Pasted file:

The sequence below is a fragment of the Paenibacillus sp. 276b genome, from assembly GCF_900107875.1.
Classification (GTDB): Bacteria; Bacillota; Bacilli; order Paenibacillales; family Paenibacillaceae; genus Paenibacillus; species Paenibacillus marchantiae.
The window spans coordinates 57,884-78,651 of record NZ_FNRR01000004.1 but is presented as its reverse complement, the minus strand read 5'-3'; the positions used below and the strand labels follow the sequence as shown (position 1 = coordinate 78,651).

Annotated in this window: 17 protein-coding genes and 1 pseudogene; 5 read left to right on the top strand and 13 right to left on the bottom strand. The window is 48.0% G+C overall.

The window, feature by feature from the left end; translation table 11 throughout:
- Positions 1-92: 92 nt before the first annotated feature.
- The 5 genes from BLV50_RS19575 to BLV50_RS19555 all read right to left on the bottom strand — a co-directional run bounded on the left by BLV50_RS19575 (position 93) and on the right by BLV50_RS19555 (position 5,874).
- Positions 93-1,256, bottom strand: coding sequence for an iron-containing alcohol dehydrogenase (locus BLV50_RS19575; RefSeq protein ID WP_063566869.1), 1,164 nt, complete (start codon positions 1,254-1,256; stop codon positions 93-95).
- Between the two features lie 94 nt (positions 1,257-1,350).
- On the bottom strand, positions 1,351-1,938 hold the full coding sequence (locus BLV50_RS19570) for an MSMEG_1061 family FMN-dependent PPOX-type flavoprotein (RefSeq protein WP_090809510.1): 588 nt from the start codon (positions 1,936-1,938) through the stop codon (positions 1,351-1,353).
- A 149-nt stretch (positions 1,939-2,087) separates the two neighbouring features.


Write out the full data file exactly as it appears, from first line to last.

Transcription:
The sequence below is a fragment of the Paenibacillus sp. 276b genome, from assembly GCF_900107875.1.
Classification (GTDB): Bacteria; Bacillota; Bacilli; order Paenibacillales; family Paenibacillaceae; genus Paenibacillus; species Paenibacillus marchantiae.
The window spans coordinates 57,884-78,651 of record NZ_FNRR01000004.1 but is presented as its reverse complement, the minus strand read 5'-3'; the positions used below and the strand labels follow the sequence as shown (position 1 = coordinate 78,651).

Annotated in this window: 17 protein-coding genes and 1 pseudogene; 5 read left to right on the top strand and 13 right to left on the bottom strand. The window is 48.0% G+C overall.

The window, feature by feature from the left end; translation table 11 throughout:
- Positions 1-92: 92 nt before the first annotated feature.
- The 5 genes from BLV50_RS19575 to BLV50_RS19555 all read right to left on the bottom strand — a co-directional run bounded on the left by BLV50_RS19575 (position 93) and on the right by BLV50_RS19555 (position 5,874).
- Positions 93-1,256, bottom strand: coding sequence for an iron-containing alcohol dehydrogenase (locus BLV50_RS19575; RefSeq protein ID WP_063566869.1), 1,164 nt, complete (start codon positions 1,254-1,256; stop codon positions 93-95).
- Between the two features lie 94 nt (positions 1,257-1,350).
- On the bottom strand, positions 1,351-1,938 hold the full coding sequence (locus BLV50_RS19570) for an MSMEG_1061 family FMN-dependent PPOX-type flavoprotein (RefSeq protein WP_090809510.1): 588 nt from the start codon (positions 1,936-1,938) through the stop codon (positions 1,351-1,353).
- A 149-nt stretch (positions 1,939-2,087) separates the two neighbouring features.